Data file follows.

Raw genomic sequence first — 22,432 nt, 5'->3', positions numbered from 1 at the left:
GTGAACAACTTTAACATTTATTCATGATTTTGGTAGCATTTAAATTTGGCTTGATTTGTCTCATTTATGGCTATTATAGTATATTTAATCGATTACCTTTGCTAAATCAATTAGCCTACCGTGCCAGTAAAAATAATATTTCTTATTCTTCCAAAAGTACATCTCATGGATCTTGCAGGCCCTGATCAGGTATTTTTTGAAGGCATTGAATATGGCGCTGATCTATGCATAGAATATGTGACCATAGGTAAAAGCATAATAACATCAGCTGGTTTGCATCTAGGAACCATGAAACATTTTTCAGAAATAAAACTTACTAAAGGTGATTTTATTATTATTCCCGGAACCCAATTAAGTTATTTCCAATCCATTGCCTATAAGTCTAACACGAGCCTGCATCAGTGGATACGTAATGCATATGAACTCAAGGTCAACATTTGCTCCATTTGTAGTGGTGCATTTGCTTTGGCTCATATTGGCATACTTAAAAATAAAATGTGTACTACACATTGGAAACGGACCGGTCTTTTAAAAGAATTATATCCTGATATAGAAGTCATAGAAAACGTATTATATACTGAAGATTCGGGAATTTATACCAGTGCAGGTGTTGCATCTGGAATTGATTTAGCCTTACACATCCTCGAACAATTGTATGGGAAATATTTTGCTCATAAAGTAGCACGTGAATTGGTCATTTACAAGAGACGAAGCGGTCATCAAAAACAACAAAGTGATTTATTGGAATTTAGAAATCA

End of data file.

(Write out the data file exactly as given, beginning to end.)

Raw genomic sequence first — 22,432 nt, 5'->3', positions numbered from 1 at the left:
GTGAACAACTTTAACATTTATTCATGATTTTGGTAGCATTTAAATTTGGCTTGATTTGTCTCATTTATGGCTATTATAGTATATTTAATCGATTACCTTTGCTAAATCAATTAGCCTACCGTGCCAGTAAAAATAATATTTCTTATTCTTCCAAAAGTACATCTCATGGATCTTGCAGGCCCTGATCAGGTATTTTTTGAAGGCATTGAATATGGCGCTGATCTATGCATAGAATATGTGACCATAGGTAAAAGCATAATAACATCAGCTGGTTTGCATCTAGGAACCATGAAACATTTTTCAGAAATAAAACTTACTAAAGGTGATTTTATTATTATTCCCGGAACCCAATTAAGTTATTTCCAATCCATTGCCTATAAGTCTAACACGAGCCTGCATCAGTGGATACGTAATGCATATGAACTCAAGGTCAACATTTGCTCCATTTGTAGTGGTGCATTTGCTTTGGCTCATATTGGCATACTTAAAAATAAAATGTGTACTACACATTGGAAACGGACCGGTCTTTTAAAAGAATTATATCCTGATATAGAAGTCATAGAAAACGTATTATATACTGAAGATTCGGGAATTTATACCAGTGCAGGTGTTGCATCTGGAATTGATTTAGCCTTACACATCCTCGAACAATTGTATGGGAAATATTTTGCTCATAAAGTAGCACGTGAATTGGTCATTTACAAGAGACGAAGCGGTCATCAAAAACAACAAAGTGATTTATTGGAATTTAGAAATCA